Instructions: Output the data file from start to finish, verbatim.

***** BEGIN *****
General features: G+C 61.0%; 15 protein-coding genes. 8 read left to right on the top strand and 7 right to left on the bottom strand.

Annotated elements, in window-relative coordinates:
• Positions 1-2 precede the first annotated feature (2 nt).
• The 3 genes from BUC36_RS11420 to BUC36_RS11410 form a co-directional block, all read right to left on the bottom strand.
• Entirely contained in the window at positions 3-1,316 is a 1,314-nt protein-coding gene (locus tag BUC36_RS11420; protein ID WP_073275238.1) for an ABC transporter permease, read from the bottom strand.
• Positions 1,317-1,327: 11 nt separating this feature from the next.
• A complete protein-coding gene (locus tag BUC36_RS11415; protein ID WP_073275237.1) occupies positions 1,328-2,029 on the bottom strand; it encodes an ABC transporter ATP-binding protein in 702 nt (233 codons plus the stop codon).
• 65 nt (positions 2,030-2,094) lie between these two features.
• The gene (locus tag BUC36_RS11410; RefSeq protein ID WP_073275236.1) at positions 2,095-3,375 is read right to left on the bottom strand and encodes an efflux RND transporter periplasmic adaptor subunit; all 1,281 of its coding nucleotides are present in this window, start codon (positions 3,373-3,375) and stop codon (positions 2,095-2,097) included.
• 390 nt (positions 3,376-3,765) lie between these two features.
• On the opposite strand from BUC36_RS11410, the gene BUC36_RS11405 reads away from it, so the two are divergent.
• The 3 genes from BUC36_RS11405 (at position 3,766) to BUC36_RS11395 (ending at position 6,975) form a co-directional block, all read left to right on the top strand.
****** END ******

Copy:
General features: G+C 61.0%; 15 protein-coding genes. 8 read left to right on the top strand and 7 right to left on the bottom strand.

Annotated elements, in window-relative coordinates:
• Positions 1-2 precede the first annotated feature (2 nt).
• The 3 genes from BUC36_RS11420 to BUC36_RS11410 form a co-directional block, all read right to left on the bottom strand.
• Entirely contained in the window at positions 3-1,316 is a 1,314-nt protein-coding gene (locus tag BUC36_RS11420; protein ID WP_073275238.1) for an ABC transporter permease, read from the bottom strand.
• Positions 1,317-1,327: 11 nt separating this feature from the next.
• A complete protein-coding gene (locus tag BUC36_RS11415; protein ID WP_073275237.1) occupies positions 1,328-2,029 on the bottom strand; it encodes an ABC transporter ATP-binding protein in 702 nt (233 codons plus the stop codon).
• 65 nt (positions 2,030-2,094) lie between these two features.
• The gene (locus tag BUC36_RS11410; RefSeq protein ID WP_073275236.1) at positions 2,095-3,375 is read right to left on the bottom strand and encodes an efflux RND transporter periplasmic adaptor subunit; all 1,281 of its coding nucleotides are present in this window, start codon (positions 3,373-3,375) and stop codon (positions 2,095-2,097) included.
• 390 nt (positions 3,376-3,765) lie between these two features.
• On the opposite strand from BUC36_RS11410, the gene BUC36_RS11405 reads away from it, so the two are divergent.
• The 3 genes from BUC36_RS11405 (at position 3,766) to BUC36_RS11395 (ending at position 6,975) form a co-directional block, all read left to right on the top strand.